Of course there is that small problem of deterrence failing, which it must not. Ever. And you can't guarantee that. Can you?

      But I digress. You cite a disparity in numbers between Russian nuclear forces and the US nuclear weapons based in Europe. Aside from the fact that this disparity will exist for as long as the US and Russia have thousands of weapons at all, what difference does it make? Unless you are arguing for a deployment of a couple of thousand US weapons on European soil to correct the imbalance? I expect you want nothing of the kind, and yet you still want to hold on to the 200 that are already there. Why? Is Russia just waiting for those 200 US weapons to be gone so it can attack Europe with nuclear weapons? Are the tanks lined up along the border waiting to roll in? What is the danger waiting in the wings should the non-nuclear-weapon states of Europe suddenly become...uh...non-nuclear-weapon states? Is it the discomfort of thinking that the US won't nuke Russia if there aren't some warheads conveniently located in Turkey or Belgium? Is it a comfort to think that in the present configuration of things it would? Please explain this to me.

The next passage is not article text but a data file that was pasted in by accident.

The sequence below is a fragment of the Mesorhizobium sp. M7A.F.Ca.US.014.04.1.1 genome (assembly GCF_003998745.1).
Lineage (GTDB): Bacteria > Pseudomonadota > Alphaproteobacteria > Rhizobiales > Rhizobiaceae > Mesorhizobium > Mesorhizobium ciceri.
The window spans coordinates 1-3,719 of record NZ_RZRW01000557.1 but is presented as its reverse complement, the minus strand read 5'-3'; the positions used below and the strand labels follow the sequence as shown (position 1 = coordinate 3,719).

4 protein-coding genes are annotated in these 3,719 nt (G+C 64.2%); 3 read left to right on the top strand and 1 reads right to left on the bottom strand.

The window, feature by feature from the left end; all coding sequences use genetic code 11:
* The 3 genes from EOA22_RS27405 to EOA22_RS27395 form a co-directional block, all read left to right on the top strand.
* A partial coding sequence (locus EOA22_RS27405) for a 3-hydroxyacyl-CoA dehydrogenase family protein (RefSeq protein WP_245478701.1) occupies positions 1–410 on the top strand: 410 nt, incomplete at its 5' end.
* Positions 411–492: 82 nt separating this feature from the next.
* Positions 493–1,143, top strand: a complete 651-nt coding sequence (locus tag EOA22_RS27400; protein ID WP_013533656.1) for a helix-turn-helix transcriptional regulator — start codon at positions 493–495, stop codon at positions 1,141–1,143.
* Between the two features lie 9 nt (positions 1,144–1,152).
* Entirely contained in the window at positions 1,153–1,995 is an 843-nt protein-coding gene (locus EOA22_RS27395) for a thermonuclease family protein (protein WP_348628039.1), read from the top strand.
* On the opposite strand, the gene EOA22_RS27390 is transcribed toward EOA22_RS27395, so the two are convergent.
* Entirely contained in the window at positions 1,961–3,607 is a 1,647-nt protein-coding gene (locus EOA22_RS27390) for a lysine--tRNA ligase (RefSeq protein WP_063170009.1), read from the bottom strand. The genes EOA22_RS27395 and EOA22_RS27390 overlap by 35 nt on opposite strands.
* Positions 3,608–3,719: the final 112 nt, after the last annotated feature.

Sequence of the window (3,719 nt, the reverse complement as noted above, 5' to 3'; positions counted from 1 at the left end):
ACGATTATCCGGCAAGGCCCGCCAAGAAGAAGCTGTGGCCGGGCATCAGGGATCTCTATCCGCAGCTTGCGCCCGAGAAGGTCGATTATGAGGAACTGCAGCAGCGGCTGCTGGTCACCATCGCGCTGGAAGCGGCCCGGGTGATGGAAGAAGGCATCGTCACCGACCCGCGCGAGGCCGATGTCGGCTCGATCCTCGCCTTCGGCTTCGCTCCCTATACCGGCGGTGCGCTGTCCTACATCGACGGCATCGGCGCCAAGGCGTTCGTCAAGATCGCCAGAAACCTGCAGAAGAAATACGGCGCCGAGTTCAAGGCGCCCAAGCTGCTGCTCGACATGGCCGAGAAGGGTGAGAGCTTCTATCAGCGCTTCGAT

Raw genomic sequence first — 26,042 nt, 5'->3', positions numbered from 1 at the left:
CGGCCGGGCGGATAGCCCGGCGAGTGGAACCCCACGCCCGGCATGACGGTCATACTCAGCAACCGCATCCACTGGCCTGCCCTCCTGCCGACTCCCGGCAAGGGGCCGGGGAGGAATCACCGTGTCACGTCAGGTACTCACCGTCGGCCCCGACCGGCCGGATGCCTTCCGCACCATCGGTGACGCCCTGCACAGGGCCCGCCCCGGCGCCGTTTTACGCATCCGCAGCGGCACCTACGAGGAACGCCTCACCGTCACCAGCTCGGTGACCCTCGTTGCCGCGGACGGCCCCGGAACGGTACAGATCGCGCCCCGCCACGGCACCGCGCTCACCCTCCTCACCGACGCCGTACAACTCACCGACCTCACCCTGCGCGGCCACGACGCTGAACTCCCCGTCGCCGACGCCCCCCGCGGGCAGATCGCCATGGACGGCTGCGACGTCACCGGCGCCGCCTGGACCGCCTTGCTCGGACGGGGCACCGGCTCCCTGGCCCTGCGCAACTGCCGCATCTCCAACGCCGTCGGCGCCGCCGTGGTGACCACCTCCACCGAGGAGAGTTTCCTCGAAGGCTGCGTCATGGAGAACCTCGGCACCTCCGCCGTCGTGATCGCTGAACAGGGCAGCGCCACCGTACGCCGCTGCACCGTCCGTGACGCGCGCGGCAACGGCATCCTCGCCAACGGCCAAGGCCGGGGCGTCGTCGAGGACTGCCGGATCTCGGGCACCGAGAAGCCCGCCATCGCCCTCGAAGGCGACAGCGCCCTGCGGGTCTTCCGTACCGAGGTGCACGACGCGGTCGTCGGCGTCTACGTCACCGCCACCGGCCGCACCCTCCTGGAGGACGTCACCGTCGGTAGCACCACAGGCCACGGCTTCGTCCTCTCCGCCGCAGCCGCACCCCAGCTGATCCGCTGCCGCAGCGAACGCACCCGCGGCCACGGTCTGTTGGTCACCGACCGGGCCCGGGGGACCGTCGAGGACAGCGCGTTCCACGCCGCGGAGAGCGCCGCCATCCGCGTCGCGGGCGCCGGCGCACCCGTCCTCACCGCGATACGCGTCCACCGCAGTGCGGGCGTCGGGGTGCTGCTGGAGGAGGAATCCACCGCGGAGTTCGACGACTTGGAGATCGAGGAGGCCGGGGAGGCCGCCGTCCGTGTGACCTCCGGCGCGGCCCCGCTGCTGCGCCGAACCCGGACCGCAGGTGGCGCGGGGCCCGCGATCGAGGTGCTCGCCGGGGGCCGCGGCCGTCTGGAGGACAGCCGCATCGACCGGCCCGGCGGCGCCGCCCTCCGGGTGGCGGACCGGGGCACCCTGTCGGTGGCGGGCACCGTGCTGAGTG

I certainly don't condone Russia conducting exercises involving its nuclear forces and designating hypothetical targets. But NATO doesn't? Or do I misunderstand what NATO representatives have told me about the nature of the "shared responsibility" in operational terms?

      You make a passing reference to European public opinion and the "paramount concern" about an "increasing nuclear disparity." Don't the large public demonstrations in the streets of Germany and The Netherlands and elsewhere, however, cast doubt on your inference that Europeans derive some comfort from having US nuclear weapons in their backyards?

      "Nuclear deterrence," regardless of who claims to be deterring whom from doing what, is a self-referential con game with only one purpose: justifying the possession of nuclear weapons (in certain hands) into an indefinite (but very remote) future.